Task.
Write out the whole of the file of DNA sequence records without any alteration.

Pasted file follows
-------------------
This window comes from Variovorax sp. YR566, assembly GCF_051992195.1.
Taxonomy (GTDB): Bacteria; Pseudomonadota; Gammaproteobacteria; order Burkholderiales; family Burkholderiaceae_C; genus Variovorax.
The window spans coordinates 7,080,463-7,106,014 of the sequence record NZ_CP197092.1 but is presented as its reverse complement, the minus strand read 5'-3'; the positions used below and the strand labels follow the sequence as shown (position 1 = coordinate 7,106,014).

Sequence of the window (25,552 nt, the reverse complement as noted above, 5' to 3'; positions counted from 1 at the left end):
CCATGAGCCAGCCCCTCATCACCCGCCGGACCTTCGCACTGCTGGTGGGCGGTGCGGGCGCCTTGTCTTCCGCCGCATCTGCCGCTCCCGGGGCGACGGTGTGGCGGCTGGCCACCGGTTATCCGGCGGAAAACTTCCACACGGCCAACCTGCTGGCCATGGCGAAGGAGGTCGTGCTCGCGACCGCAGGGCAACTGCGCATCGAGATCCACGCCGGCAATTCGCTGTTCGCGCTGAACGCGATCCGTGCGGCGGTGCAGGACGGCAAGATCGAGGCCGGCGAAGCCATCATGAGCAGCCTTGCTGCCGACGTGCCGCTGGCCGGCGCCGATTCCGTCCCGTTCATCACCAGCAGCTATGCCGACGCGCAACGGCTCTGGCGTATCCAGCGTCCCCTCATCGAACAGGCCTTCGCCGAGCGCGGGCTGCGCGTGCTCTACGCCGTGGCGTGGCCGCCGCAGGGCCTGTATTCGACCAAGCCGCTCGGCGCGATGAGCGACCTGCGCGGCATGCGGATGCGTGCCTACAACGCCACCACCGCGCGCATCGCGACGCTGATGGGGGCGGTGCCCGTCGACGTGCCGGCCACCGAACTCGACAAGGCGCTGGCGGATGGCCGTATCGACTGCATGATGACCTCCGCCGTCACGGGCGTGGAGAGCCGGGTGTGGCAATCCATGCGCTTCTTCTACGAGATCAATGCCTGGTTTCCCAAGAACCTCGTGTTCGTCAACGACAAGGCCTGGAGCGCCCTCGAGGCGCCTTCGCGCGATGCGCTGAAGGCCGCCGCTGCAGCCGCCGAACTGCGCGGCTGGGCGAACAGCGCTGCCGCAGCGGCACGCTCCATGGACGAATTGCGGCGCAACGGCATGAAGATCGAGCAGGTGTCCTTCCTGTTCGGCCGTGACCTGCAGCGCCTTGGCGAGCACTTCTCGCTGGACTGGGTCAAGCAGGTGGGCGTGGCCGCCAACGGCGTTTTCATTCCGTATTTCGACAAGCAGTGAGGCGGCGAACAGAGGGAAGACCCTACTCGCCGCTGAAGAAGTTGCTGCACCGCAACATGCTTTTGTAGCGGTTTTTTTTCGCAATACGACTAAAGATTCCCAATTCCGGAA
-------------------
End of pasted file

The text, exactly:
This window comes from Variovorax sp. YR566, assembly GCF_051992195.1.
Taxonomy (GTDB): Bacteria; Pseudomonadota; Gammaproteobacteria; order Burkholderiales; family Burkholderiaceae_C; genus Variovorax.
The window spans coordinates 7,080,463-7,106,014 of the sequence record NZ_CP197092.1 but is presented as its reverse complement, the minus strand read 5'-3'; the positions used below and the strand labels follow the sequence as shown (position 1 = coordinate 7,106,014).

Sequence of the window (25,552 nt, the reverse complement as noted above, 5' to 3'; positions counted from 1 at the left end):
CCATGAGCCAGCCCCTCATCACCCGCCGGACCTTCGCACTGCTGGTGGGCGGTGCGGGCGCCTTGTCTTCCGCCGCATCTGCCGCTCCCGGGGCGACGGTGTGGCGGCTGGCCACCGGTTATCCGGCGGAAAACTTCCACACGGCCAACCTGCTGGCCATGGCGAAGGAGGTCGTGCTCGCGACCGCAGGGCAACTGCGCATCGAGATCCACGCCGGCAATTCGCTGTTCGCGCTGAACGCGATCCGTGCGGCGGTGCAGGACGGCAAGATCGAGGCCGGCGAAGCCATCATGAGCAGCCTTGCTGCCGACGTGCCGCTGGCCGGCGCCGATTCCGTCCCGTTCATCACCAGCAGCTATGCCGACGCGCAACGGCTCTGGCGTATCCAGCGTCCCCTCATCGAACAGGCCTTCGCCGAGCGCGGGCTGCGCGTGCTCTACGCCGTGGCGTGGCCGCCGCAGGGCCTGTATTCGACCAAGCCGCTCGGCGCGATGAGCGACCTGCGCGGCATGCGGATGCGTGCCTACAACGCCACCACCGCGCGCATCGCGACGCTGATGGGGGCGGTGCCCGTCGACGTGCCGGCCACCGAACTCGACAAGGCGCTGGCGGATGGCCGTATCGACTGCATGATGACCTCCGCCGTCACGGGCGTGGAGAGCCGGGTGTGGCAATCCATGCGCTTCTTCTACGAGATCAATGCCTGGTTTCCCAAGAACCTCGTGTTCGTCAACGACAAGGCCTGGAGCGCCCTCGAGGCGCCTTCGCGCGATGCGCTGAAGGCCGCCGCTGCAGCCGCCGAACTGCGCGGCTGGGCGAACAGCGCTGCCGCAGCGGCACGCTCCATGGACGAATTGCGGCGCAACGGCATGAAGATCGAGCAGGTGTCCTTCCTGTTCGGCCGTGACCTGCAGCGCCTTGGCGAGCACTTCTCGCTGGACTGGGTCAAGCAGGTGGGCGTGGCCGCCAACGGCGTTTTCATTCCGTATTTCGACAAGCAGTGAGGCGGCGAACAGAGGGAAGACCCTACTCGCCGCTGAAGAAGTTGCTGCACCGCAACATGCTTTTGTAGCGGTTTTTTTTCGCAATACGACTAAAGATTCCCAATTCCGGAA